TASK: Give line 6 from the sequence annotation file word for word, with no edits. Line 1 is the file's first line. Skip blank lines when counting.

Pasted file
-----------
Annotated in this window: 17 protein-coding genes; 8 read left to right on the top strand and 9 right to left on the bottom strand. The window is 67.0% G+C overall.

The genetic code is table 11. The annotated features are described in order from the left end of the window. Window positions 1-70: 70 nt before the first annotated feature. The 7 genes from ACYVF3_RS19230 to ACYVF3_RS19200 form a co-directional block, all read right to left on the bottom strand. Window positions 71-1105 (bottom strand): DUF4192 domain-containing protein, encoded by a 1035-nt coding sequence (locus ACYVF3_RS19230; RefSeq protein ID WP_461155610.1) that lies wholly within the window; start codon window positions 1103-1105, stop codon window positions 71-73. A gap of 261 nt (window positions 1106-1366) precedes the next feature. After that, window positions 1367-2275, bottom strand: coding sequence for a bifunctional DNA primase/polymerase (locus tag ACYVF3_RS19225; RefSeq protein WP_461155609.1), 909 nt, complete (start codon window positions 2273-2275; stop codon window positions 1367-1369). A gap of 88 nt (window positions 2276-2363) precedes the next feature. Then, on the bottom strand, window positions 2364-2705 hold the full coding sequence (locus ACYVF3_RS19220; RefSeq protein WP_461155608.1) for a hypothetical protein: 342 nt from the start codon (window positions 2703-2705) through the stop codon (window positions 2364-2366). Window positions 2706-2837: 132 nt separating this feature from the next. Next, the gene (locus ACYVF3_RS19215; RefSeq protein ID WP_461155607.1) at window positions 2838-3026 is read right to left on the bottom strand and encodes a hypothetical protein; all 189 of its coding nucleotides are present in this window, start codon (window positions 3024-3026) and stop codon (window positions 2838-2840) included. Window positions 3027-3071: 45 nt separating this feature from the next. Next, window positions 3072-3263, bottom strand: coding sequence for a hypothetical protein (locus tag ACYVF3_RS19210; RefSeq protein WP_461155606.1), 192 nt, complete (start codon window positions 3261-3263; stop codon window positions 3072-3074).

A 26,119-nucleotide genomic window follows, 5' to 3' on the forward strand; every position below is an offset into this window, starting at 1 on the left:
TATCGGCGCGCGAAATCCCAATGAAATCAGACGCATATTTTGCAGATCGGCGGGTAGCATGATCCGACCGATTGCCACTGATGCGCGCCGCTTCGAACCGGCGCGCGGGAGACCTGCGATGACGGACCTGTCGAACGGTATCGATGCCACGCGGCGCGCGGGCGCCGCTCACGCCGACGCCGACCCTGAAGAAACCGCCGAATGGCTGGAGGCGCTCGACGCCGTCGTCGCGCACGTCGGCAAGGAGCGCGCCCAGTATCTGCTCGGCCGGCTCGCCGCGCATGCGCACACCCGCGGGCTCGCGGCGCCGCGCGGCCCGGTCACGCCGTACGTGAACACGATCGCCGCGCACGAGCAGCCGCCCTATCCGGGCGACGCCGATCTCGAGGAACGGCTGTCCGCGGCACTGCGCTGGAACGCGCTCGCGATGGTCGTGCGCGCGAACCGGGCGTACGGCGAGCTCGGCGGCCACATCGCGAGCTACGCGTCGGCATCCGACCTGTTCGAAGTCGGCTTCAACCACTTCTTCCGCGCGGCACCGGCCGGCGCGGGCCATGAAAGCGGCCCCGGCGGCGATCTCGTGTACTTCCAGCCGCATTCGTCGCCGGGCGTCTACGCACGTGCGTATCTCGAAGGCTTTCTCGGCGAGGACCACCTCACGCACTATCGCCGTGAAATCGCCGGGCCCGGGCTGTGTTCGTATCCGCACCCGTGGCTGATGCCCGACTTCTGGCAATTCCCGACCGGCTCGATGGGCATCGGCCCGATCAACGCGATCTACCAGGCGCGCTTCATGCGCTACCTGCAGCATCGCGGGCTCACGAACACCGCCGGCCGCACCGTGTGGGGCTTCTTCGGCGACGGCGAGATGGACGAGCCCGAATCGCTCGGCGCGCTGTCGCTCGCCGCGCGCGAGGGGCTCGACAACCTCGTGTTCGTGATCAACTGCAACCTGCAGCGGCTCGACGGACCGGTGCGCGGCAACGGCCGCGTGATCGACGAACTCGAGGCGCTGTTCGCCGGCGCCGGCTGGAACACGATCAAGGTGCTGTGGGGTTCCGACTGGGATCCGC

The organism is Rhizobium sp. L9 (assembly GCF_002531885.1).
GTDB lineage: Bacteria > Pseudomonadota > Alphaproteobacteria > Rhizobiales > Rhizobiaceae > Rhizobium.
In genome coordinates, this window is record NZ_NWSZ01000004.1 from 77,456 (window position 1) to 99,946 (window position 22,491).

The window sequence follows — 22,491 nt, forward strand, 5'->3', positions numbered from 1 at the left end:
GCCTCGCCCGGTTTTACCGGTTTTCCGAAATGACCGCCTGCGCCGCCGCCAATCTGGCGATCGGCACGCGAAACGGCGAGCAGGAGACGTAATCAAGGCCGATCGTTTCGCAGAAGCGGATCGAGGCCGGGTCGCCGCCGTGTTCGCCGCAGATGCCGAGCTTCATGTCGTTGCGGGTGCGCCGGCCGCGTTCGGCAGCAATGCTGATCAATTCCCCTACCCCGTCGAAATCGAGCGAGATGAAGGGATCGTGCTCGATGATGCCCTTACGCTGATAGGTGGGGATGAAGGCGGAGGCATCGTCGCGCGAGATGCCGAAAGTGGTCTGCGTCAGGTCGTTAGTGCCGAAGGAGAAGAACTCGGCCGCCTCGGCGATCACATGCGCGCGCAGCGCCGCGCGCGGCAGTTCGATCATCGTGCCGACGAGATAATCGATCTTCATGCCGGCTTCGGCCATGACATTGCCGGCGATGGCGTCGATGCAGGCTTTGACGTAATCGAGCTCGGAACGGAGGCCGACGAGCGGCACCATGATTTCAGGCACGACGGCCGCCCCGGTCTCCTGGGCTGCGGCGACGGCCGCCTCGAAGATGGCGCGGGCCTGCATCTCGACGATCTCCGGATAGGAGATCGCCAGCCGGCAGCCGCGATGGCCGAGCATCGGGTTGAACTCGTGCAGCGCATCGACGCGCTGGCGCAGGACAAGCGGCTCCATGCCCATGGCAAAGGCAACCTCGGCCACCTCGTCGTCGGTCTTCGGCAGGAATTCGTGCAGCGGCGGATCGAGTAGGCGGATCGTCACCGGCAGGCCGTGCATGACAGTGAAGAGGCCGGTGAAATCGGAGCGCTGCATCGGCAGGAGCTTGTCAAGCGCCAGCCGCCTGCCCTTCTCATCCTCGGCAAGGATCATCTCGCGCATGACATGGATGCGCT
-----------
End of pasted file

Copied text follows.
GTDB lineage: Bacteria > Pseudomonadota > Alphaproteobacteria > Rhizobiales > Rhizobiaceae > Rhizobium.